This comparison has me on the fence, but in the video and in general, I will side with OrCAD for now. I might change my opinion in the future.

Winner: Cadence Allegro/OrCAD (for now)

Help & Documentation

Documentation documentation documentation. Having good helpful documentation that actually tells me what a thing is and how to use it in at least one example saves me so much time. I hate losing 30-60 minutes of time every time I can't figure out how to do something in my software tool. There is no reason for it!

Altium's documentation does provide great context on why one would use a feature in the tool and an example on how to use it. However, I have to go to their website to find what I'm looking for, and I need to know the specific term I'm looking for to find the help I need. What if I don't know how to describe my specific problem in Altium? I then have to search through the categories within the documentation to hopefully find something that answers the problem I don't know how to ask. It's not convenient.

However, in Allegro/OrCAD, I can almost always click the 'Help' button within the window I am working in to find out how to use the features/buttons in that window. The documentation jumps straight to what I am looking at, I learn the terms of those features, and it gives examples on how to use them.

Winner: Cadence Allegro/OrCAD.

Efficiency During Design

Setting constraints for my design is not as fun (at all) as actually designing the circuit and printed circuit board. That's why I want a constraint management system/tool that I don't have to look at again or keep updating once it's set up.

Altium Designer is excellent at making constraints that make intuitive sense, especially with the graphics and images to help along the way. However, inevitably, once I work with any high-speed (or even 'low-speed') design, I have to add code to manage some my constraints, net classes, differential pairs, etc. Then I set the priorities accordingly. I am not a fan of having to make sure these constraints don't overlap or cause issues for my normal constraints.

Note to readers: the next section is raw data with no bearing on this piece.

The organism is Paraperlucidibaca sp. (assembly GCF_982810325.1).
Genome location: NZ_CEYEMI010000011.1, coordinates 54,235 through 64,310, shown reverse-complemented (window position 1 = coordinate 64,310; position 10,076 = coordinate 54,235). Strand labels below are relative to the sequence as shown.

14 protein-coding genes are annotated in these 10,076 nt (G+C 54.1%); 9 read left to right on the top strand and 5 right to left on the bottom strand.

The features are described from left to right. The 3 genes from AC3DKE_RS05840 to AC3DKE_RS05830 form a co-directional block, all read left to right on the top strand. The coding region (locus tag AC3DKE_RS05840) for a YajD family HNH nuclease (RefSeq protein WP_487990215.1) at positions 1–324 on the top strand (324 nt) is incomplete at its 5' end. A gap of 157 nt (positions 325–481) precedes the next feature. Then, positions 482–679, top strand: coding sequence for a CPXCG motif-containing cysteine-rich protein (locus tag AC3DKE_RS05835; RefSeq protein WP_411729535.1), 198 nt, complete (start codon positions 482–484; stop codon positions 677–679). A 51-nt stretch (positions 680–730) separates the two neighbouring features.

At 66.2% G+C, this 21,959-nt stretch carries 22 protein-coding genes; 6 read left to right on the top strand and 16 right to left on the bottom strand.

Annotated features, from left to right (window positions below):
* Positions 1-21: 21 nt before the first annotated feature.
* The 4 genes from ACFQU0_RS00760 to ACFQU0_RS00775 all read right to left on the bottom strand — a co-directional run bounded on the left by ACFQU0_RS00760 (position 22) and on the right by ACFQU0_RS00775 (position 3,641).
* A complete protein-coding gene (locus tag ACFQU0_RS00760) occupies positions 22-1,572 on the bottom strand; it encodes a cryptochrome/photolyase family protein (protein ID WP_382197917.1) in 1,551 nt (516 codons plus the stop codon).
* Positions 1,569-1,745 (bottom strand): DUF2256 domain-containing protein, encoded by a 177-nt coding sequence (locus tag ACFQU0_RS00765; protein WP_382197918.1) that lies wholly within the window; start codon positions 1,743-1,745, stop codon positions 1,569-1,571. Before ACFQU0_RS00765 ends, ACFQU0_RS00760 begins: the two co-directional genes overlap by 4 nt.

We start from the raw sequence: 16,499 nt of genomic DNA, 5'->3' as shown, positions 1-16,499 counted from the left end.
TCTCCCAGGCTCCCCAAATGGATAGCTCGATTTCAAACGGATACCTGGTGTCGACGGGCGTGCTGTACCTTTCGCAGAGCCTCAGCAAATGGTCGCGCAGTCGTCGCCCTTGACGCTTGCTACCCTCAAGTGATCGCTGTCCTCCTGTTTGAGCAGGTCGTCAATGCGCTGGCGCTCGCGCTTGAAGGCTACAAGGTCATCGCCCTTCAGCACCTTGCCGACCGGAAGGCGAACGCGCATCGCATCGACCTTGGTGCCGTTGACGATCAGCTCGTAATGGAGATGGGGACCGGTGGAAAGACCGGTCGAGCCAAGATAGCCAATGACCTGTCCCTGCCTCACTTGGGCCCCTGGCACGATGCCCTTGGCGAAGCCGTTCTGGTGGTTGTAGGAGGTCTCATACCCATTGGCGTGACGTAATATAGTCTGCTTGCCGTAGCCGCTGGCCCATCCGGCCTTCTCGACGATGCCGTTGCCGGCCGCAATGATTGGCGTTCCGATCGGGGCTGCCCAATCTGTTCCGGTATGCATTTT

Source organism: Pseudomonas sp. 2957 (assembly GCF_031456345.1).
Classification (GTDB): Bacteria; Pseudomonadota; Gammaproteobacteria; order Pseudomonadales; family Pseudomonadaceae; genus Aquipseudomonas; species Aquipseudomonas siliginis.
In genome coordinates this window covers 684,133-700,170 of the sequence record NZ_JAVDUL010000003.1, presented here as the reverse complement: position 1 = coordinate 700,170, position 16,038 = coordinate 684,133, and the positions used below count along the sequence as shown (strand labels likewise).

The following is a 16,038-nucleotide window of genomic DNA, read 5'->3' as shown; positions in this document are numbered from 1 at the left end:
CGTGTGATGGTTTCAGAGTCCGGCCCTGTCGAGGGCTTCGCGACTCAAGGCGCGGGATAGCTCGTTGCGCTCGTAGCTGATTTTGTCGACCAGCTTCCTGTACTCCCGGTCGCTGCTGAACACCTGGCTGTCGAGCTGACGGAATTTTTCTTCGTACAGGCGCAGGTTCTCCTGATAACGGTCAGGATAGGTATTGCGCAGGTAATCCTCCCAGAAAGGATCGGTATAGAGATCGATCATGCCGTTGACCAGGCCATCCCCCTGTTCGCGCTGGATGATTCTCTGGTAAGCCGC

In Cadence Allegro/OrCAD, it's a different story altogether. Not only the the constraint management system just a big familiar spreadsheet format like Excel, I can create as many constraint sets or 'constraint categories' as I want, that I can then assign to any net or group I want. This simple two-step method to setting constraints broadly and granularly is extremely efficient. What's more is I can directly change a constraint for any specific object/item in my design manually without code. Then I can still use code to set some special constraints, but I never really have to.

With the Constraint Manager  tool in Altium designer, I have to be extra careful about how I set constraints for certain boards and it just takes time. However, in Allegro/OrCAD, it's a different story. I can just set it from the top level to the ground level so it's very efficient.